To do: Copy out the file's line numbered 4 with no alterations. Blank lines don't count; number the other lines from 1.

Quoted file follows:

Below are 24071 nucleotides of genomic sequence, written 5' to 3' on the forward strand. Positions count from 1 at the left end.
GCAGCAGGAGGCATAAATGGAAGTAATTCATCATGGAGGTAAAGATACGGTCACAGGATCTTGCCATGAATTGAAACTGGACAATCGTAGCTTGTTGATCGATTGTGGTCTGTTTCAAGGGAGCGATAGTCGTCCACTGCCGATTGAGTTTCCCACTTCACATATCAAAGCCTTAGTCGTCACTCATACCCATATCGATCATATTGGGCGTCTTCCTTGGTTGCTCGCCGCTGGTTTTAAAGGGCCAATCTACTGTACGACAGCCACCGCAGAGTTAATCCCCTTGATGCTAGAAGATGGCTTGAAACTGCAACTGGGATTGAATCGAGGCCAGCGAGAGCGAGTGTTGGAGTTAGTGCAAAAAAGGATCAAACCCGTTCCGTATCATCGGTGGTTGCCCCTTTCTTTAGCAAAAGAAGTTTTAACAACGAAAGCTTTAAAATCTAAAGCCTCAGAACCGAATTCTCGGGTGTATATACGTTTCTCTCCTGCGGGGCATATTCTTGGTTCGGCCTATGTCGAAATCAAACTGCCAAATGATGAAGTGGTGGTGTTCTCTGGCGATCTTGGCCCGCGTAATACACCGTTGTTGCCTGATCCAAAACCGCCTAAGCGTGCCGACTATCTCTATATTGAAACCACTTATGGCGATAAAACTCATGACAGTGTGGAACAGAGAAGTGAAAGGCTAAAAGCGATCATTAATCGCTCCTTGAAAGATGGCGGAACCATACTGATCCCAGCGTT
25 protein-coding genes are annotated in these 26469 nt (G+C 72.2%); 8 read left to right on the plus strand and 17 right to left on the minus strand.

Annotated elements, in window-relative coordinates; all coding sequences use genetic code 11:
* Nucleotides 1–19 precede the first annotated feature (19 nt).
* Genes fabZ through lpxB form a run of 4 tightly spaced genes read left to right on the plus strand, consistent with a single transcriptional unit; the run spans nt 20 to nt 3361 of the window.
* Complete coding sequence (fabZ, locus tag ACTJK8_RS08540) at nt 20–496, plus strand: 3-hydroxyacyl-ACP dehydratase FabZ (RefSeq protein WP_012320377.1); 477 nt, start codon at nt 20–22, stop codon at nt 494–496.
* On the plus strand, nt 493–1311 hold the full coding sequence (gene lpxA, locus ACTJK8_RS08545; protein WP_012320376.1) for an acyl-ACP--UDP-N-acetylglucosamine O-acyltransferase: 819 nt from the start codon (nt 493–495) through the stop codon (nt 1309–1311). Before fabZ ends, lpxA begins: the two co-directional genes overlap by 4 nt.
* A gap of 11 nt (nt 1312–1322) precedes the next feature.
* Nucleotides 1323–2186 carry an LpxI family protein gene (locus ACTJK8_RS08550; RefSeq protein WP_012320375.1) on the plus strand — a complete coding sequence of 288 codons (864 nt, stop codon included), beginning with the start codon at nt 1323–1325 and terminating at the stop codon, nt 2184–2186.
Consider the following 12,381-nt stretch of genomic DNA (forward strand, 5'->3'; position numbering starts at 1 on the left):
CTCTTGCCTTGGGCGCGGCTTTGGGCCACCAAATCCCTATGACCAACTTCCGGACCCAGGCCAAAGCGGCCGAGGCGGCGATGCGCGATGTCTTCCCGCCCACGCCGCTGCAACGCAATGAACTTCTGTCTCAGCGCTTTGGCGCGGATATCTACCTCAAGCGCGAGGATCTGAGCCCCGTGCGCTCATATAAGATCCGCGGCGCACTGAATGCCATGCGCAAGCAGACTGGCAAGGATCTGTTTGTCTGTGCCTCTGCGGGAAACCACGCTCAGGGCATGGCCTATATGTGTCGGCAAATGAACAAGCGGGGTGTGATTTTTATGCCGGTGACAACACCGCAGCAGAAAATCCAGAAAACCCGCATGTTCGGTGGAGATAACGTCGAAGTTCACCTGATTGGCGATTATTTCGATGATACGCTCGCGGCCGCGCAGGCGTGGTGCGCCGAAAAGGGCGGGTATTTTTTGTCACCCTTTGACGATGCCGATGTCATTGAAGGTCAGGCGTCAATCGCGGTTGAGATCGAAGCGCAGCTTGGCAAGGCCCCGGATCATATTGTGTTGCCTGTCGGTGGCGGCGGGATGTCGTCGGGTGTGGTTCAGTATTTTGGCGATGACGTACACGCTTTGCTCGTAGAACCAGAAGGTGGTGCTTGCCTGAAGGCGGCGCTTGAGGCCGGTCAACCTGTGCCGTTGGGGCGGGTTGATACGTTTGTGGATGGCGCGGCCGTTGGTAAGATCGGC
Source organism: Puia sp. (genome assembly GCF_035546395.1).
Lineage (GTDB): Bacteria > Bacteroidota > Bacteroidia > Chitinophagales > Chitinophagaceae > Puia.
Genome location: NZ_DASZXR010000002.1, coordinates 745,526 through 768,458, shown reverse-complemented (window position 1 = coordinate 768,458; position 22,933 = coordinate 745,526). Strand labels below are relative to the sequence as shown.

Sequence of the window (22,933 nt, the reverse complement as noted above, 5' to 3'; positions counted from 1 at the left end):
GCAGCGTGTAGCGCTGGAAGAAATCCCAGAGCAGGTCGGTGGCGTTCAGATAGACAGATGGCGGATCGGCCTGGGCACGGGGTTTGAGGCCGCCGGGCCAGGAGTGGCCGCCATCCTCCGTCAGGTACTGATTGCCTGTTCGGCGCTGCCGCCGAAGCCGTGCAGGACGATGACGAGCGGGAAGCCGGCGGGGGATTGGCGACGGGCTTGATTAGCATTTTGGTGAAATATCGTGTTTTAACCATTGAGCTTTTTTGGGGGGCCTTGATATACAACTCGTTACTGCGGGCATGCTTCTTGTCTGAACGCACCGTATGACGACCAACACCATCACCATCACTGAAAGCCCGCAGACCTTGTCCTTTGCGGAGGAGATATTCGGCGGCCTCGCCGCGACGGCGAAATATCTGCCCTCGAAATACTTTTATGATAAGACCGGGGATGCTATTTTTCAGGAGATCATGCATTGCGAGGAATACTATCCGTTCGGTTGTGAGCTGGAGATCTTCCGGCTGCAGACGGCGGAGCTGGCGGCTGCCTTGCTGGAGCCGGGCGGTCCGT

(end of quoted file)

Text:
Annotated elements, in window-relative coordinates; all coding sequences use genetic code 11: